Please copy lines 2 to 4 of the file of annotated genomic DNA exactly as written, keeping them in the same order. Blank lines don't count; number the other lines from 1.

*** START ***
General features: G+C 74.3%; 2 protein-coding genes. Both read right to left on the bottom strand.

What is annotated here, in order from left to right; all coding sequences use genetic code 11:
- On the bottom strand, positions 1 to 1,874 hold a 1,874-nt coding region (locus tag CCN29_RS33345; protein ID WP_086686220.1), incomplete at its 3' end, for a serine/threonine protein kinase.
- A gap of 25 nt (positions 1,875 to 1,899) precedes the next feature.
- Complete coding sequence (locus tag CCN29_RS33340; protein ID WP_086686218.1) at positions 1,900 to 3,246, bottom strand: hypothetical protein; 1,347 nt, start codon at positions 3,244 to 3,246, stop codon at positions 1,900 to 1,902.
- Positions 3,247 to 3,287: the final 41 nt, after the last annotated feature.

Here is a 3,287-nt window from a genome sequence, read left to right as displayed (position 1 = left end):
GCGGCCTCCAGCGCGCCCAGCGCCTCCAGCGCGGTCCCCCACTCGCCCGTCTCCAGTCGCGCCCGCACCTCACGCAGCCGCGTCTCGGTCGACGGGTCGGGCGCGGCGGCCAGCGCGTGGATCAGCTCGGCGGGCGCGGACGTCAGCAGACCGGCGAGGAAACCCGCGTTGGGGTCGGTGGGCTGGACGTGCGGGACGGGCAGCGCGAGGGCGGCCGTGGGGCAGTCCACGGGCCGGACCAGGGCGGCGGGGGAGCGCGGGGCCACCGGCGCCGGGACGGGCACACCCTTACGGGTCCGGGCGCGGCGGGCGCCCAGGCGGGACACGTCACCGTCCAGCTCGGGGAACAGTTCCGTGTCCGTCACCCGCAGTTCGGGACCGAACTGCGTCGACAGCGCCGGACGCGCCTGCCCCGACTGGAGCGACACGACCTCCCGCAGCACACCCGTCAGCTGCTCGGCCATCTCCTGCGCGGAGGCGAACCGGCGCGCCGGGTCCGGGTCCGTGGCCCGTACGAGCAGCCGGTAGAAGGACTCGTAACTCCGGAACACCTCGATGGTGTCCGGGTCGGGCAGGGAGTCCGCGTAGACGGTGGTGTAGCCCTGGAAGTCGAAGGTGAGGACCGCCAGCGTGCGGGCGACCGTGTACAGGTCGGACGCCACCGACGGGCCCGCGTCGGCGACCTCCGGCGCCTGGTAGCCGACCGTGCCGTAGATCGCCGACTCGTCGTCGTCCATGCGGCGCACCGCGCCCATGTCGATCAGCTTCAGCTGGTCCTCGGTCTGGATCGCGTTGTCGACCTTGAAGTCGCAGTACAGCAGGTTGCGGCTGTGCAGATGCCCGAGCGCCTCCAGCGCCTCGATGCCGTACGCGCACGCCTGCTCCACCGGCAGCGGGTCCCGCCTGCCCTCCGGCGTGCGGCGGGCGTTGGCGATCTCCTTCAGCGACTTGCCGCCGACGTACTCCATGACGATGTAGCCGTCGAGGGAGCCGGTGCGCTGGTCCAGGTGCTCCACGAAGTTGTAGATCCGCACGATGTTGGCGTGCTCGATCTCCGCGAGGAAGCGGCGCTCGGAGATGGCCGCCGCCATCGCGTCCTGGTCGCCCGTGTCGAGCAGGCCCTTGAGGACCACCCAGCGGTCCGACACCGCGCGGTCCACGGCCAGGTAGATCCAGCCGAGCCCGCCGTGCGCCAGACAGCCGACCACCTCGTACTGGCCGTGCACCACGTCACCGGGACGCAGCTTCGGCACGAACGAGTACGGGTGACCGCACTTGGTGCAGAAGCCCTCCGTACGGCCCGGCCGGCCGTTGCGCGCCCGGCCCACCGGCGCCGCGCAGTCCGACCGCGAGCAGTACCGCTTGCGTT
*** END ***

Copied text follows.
What is annotated here, in order from left to right; all coding sequences use genetic code 11:
- On the bottom strand, positions 1 to 1,874 hold a 1,874-nt coding region (locus tag CCN29_RS33345; protein ID WP_086686220.1), incomplete at its 3' end, for a serine/threonine protein kinase.
- A gap of 25 nt (positions 1,875 to 1,899) precedes the next feature.